China’s central bank has reportedly cut its lending target for banks this year by 10 percent from last year in a bid to slow down free-wheeling lending and tame inflation.
Even though there are widespread expectations that China will not publicly issue an official lending target for the year after such targets were ignored by banks last year, many analysts believe the central bank will still restrict lending from behind the scenes.
China’s official Securities -Journal reported yesterday that the central bank has reduced the target for bank loans by as much as 10 percent from the value of loans handed out last year.
That means banks can lend between 7.2 trillion and 7.5 trillion yuan (about US$1.1 trillion) this year, it said.
However, data which showed China drew a record amount of foreign investment last month and for all of last year underscored the difficulties it faces in draining its economy of an abundance of money that is helping to fuel inflation.
If the latest foreign investment data is anything to go by, the central bank has reason to keep up its anti-inflation fight in the world’s second-biggest economy.
China drew a record US$105.7 billion in foreign direct investment last year, with inflows rising over 17 percent from the previous year as global firms trooped into the country to tap its vast and growing market.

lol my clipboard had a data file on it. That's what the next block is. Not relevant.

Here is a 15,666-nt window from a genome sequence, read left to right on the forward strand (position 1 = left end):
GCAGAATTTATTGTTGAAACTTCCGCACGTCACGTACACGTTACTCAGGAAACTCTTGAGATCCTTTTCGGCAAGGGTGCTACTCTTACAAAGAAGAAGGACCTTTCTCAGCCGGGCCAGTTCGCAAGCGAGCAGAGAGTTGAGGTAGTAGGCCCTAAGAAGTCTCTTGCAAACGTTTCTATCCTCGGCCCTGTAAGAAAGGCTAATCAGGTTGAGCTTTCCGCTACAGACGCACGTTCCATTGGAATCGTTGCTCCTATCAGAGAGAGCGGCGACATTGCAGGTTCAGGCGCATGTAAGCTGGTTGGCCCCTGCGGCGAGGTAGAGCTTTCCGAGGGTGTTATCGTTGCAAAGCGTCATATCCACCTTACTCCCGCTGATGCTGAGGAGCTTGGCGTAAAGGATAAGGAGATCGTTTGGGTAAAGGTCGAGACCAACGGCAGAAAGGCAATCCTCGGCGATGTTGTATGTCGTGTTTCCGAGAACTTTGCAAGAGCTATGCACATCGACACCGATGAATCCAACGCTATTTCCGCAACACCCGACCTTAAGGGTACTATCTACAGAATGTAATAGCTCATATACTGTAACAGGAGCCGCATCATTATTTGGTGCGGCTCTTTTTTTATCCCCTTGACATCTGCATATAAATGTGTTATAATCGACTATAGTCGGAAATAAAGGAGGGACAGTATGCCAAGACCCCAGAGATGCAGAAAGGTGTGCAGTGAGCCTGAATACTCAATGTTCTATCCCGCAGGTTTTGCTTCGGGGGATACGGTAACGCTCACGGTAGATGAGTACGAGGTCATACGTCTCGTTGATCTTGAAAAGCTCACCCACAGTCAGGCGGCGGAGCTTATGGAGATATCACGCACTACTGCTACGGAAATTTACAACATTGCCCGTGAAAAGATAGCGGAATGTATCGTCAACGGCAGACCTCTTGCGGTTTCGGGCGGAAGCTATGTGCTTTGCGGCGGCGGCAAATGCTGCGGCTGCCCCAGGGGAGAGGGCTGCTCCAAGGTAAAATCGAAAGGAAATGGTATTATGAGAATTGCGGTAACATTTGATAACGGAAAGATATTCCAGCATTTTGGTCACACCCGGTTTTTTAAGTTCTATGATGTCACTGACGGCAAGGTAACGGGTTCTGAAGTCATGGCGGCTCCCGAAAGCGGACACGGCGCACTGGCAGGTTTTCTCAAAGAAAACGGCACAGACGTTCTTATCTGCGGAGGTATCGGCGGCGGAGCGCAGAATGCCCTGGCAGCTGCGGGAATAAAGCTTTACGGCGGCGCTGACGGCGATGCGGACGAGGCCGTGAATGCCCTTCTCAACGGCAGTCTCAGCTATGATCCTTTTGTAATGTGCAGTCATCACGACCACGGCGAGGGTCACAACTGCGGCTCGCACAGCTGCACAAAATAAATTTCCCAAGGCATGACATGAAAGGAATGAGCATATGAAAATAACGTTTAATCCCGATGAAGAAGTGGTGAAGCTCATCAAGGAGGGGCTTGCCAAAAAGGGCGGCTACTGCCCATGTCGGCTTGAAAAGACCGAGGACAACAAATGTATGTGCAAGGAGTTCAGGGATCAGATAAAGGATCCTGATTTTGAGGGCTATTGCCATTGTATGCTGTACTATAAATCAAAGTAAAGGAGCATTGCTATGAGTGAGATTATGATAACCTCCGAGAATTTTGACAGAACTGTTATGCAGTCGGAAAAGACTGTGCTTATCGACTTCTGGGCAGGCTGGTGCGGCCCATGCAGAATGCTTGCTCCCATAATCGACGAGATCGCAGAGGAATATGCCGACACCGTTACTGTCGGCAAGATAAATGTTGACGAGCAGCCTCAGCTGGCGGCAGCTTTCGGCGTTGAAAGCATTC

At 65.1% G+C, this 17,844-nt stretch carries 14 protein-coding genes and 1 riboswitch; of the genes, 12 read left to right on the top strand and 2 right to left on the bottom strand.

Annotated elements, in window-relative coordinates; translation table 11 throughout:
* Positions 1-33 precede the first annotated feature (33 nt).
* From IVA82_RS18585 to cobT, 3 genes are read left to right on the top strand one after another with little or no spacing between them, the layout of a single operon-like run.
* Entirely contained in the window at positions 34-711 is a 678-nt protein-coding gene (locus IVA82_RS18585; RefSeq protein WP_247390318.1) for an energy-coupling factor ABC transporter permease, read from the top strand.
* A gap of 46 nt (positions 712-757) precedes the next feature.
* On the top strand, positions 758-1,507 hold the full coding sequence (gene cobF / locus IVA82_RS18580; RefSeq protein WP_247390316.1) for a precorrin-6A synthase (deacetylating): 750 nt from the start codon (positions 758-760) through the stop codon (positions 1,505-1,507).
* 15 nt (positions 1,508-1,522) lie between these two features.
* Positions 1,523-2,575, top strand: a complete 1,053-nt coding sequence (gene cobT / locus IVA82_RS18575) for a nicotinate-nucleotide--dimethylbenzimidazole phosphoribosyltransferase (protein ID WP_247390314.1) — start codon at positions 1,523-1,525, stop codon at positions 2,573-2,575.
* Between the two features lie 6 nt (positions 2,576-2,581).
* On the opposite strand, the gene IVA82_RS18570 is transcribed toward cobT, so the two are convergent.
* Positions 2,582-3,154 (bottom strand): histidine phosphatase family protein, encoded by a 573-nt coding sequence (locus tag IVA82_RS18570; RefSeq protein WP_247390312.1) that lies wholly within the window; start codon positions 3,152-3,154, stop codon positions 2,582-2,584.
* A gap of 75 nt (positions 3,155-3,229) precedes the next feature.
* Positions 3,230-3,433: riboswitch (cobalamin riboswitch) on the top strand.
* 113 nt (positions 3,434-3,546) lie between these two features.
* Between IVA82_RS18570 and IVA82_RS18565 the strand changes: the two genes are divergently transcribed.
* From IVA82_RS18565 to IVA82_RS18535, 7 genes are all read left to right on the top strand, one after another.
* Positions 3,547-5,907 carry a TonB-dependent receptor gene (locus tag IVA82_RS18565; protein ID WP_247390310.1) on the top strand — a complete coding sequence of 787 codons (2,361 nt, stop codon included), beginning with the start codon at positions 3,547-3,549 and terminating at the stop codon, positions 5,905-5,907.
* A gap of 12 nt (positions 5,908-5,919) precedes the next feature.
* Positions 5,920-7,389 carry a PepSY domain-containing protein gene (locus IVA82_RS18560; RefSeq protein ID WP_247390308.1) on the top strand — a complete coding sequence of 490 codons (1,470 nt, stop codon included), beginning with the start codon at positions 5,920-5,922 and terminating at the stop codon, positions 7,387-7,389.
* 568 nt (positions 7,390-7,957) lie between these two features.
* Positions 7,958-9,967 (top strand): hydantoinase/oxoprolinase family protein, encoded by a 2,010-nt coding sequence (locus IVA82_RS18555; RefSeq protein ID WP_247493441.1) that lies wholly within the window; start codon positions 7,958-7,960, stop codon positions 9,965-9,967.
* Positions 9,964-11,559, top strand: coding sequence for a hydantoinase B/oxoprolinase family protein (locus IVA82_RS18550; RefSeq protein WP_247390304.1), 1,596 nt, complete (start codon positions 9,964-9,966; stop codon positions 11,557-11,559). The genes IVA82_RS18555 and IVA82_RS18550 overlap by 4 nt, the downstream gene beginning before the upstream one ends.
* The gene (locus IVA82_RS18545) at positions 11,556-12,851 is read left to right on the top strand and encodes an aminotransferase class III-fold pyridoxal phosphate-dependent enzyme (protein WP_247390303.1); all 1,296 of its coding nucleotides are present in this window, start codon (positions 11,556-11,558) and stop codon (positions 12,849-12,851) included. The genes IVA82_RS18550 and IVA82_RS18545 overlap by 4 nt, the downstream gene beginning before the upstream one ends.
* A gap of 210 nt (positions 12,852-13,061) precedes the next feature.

“The sharp increase in foreign direct investment means the central bank must spend more money to absorb foreign exchange inflows,” said Wang Han, an economist at advisory firm CEMB in Shanghai.
“That may add more upward pressure to the already excessive liquidity in the banking system,” he said.
Foreign investment is one of the sources of the abundant cash pouring into China, alongside booming exports and speculative money inflows.
Quoting an unidentified executive from a Chinese state bank, the newspaper said many Chinese had asked the People’s Bank of China to keep this year’s lending target on par with that of last year.
“But the central bank has basically cut every bank’s proposed loan size by 10 percent,” the bank official was quoted as saying.
Banks lent 7.95 trillion yuan last year, overshooting Beijing’s 7.5 trillion yuan target and highlighting the need for more decisive policy tightening.
The newspaper said the central bank also asked banks not to lend more than 12 percent of their full-year targets this month.
The Securities Journal said regulators considered total lending of 900 billion yuan to be reasonable for this month, but will not tolerate loans exceeding 1.2 trillion yuan.
The regulator may penalize banks that exceed their loan ceilings for this month by setting specific reserve ratios for those banks or asking them to buy more central bank notes.
Unrestrained lending helped to lift annual inflation to a 28-month high of 5.1 percent in November. Although inflation may have cooled slightly last month as food prices stabilized, a Reuters poll of economists indicated that the respite is seen to be temporary.
Data on inflation last month and fourth-quarter economic growth will be released tomorrow.
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